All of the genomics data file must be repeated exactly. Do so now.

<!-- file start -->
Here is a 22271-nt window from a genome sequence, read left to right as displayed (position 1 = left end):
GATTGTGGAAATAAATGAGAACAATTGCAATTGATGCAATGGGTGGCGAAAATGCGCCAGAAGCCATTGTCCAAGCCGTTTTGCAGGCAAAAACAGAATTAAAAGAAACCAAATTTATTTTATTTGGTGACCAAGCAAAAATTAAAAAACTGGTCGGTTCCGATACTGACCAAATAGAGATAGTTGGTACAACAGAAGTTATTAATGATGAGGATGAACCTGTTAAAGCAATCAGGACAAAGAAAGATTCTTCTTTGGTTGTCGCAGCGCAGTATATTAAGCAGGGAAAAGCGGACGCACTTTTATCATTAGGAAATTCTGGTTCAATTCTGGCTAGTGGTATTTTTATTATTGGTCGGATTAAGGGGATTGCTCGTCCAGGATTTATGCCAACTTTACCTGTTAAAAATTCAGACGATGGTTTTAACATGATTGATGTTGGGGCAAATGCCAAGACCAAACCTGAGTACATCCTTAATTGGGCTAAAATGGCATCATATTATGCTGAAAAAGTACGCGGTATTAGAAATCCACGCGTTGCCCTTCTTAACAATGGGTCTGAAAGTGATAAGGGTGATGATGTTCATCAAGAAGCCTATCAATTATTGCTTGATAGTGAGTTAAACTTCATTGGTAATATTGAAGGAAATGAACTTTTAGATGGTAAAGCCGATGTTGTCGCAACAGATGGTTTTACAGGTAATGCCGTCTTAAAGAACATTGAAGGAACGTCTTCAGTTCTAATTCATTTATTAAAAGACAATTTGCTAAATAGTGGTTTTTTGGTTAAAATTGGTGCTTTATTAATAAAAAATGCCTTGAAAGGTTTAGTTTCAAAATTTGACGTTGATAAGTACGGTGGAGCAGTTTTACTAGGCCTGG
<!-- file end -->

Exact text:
Here is a 22271-nt window from a genome sequence, read left to right as displayed (position 1 = left end):
GATTGTGGAAATAAATGAGAACAATTGCAATTGATGCAATGGGTGGCGAAAATGCGCCAGAAGCCATTGTCCAAGCCGTTTTGCAGGCAAAAACAGAATTAAAAGAAACCAAATTTATTTTATTTGGTGACCAAGCAAAAATTAAAAAACTGGTCGGTTCCGATACTGACCAAATAGAGATAGTTGGTACAACAGAAGTTATTAATGATGAGGATGAACCTGTTAAAGCAATCAGGACAAAGAAAGATTCTTCTTTGGTTGTCGCAGCGCAGTATATTAAGCAGGGAAAAGCGGACGCACTTTTATCATTAGGAAATTCTGGTTCAATTCTGGCTAGTGGTATTTTTATTATTGGTCGGATTAAGGGGATTGCTCGTCCAGGATTTATGCCAACTTTACCTGTTAAAAATTCAGACGATGGTTTTAACATGATTGATGTTGGGGCAAATGCCAAGACCAAACCTGAGTACATCCTTAATTGGGCTAAAATGGCATCATATTATGCTGAAAAAGTACGCGGTATTAGAAATCCACGCGTTGCCCTTCTTAACAATGGGTCTGAAAGTGATAAGGGTGATGATGTTCATCAAGAAGCCTATCAATTATTGCTTGATAGTGAGTTAAACTTCATTGGTAATATTGAAGGAAATGAACTTTTAGATGGTAAAGCCGATGTTGTCGCAACAGATGGTTTTACAGGTAATGCCGTCTTAAAGAACATTGAAGGAACGTCTTCAGTTCTAATTCATTTATTAAAAGACAATTTGCTAAATAGTGGTTTTTTGGTTAAAATTGGTGCTTTATTAATAAAAAATGCCTTGAAAGGTTTAGTTTCAAAATTTGACGTTGATAAGTACGGTGGAGCAGTTTTACTAGGCCTGG